The calls come in daily.
They come from people who find themselves facing religious discrimination in the workplace. From family members dealing with end of life situations who are told by doctors that “pulling the plug” is the compassionate and humane course of action for their loved one. From a college student who is told by his professor that if he misses class on Rosh Hashana he will be dropped from the course, leaving him facing the prospect of a three hour walk each way to and from school.
These are just some of the calls received by Agudath Israel of America’s Constituent Service department. An average of ten new calls are logged daily, said Ms. Chava Shulman, director of Constituent Services for the last five years.
While some of the cases are as simple as people asking what they need to know about flying with a lulav and esrog on Succos, others are far more heart wrenching. One situation involved a destitute Holocaust survivor who was having difficulty paying her rent. Terrified that he landlord would throw her out on the street, she called Constituent Services.
“We applied for and received funds from various organizations which help needy Holocaust survivors and saved her from eviction,” recalled Ms. Shulman. “When she recently passed away, we were instrumental in arranging for burial through the Hebrew Free Burial Society.”
The Constituent Services department was created in the Agudah’s earliest days when those with problems would turn to Rabbi Boruch Borchardt with questions and requests for assistance. Over time, it became clear that a more formal process was needed to efficiently accommodate the many calls received, and the Agudah created the National Jewish Referral Network, renamed the Constituent Services department approximately ten years ago. Since then, tens of thousands of individuals have turned to the Constituent Services department which has fielded calls on diverse issues including religious discrimination, employment, immigration and social services.
Ms. Shulman estimates that 95 percent of the calls to Constituent Services come from the United States, with a handful originating in other locations including Israel, Canada and Europe. While some of the calls deal with general issues, the department focuses on problems involving religious matters.
“While we help people in any area, including government programs to assist people in applying for financial assistance, eviction prevention and Medicaid issues, we are unique in that we also help people with problems relating to Jewish life, such as religious accommodation in the workplace and end of life issues,” observed Ms. Shulman.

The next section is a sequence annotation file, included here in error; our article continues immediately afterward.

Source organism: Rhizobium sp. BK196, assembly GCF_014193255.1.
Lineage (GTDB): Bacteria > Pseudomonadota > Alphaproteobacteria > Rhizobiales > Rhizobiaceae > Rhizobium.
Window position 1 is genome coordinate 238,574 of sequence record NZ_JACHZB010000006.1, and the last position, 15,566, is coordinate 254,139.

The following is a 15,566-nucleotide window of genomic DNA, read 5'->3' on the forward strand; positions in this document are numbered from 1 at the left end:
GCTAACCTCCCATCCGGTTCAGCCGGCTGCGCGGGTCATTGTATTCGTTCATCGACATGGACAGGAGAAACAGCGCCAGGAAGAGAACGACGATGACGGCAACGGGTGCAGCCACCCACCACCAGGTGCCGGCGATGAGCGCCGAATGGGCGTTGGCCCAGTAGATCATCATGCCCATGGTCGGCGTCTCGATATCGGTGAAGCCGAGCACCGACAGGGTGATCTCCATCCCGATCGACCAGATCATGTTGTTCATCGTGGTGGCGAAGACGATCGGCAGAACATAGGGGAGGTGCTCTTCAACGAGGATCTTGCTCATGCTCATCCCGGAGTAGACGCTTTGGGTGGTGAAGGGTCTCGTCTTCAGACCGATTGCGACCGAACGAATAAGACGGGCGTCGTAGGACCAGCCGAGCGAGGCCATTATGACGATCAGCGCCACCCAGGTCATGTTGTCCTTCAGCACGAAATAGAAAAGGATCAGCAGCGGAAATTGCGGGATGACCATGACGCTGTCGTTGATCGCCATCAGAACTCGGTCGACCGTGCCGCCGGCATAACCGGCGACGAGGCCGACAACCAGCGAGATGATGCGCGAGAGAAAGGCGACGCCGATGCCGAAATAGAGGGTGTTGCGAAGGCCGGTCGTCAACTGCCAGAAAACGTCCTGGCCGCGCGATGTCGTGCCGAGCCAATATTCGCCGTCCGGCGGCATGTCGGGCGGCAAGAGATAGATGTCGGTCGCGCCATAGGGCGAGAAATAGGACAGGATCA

One of the cases currently being handled by Constituent Services involves an individual who is facing a difficult dilemma regarding the upcoming Succos holiday. A resident of a Lakewood retirement community, the man has found himself denied the ability to perform the most fundamental of mitzvos of the yom tov.
“The board of directors refuses to allow him to put up a Succah,” explained Ms. Shulman. “Avi Schnall, the director of our New Jersey office, is now involved. He is working with a pro bono lawyer in New Jersey to help this man.”
Other issues relating to the upcoming yomim tovim include people who find themselves facing religious discrimination in school or the workplace when trying to schedule days off for their holiday observances.
A rabbi who works at Staten Island College recently contacted Constituent Services after discovering that the school’s graduation would be held on June 1, 2017, the first day of Shavuos.
“We did our research to locate the college officials in charge of event scheduling, explained the problem to them and also put the rabbi in touch with them,” noted Ms. Shulman. “As a result, the graduation was rescheduled to another weekday and all Jewish students can now attend their graduation ceremony.”
The Constituent Services department tries to help every caller in a thorough manner.
“Either we help directly, or refer callers to a rabbi, lawyer, political representative, or social service organization which can help,” said Ms. Shulman. “We have a long list of resources which can provide assistance in almost any situation.”
Need help making arrangements with your employer or school for the Yomim Tovim or have another religious-related issue? Call the Constituent Services department at 212-797-9000 ext. 335